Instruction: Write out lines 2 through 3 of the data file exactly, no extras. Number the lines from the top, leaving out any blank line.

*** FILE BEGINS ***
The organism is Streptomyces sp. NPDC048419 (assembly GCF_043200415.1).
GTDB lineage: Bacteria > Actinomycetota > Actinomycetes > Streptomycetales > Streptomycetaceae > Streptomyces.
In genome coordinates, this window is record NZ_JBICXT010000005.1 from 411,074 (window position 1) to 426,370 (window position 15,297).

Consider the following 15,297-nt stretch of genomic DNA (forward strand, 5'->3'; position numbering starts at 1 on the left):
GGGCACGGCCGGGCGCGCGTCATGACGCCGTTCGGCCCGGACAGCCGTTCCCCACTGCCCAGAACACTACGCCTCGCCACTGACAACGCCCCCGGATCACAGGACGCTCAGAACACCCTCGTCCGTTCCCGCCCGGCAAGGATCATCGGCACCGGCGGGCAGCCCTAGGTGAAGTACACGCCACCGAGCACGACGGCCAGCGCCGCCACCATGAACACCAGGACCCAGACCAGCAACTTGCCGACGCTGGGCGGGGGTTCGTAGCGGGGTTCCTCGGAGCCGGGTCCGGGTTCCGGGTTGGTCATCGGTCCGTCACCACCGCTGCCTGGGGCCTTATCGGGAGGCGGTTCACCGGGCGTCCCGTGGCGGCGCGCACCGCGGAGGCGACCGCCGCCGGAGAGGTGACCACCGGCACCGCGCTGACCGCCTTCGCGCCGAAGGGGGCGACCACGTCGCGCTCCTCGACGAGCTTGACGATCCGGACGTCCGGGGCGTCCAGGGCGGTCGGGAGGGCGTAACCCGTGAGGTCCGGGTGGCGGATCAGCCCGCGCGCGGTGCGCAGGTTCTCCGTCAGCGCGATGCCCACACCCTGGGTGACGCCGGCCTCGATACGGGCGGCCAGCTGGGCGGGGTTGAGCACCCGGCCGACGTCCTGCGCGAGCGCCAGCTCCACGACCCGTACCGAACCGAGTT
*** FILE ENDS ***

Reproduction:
GTDB lineage: Bacteria > Actinomycetota > Actinomycetes > Streptomycetales > Streptomycetaceae > Streptomyces.
In genome coordinates, this window is record NZ_JBICXT010000005.1 from 411,074 (window position 1) to 426,370 (window position 15,297).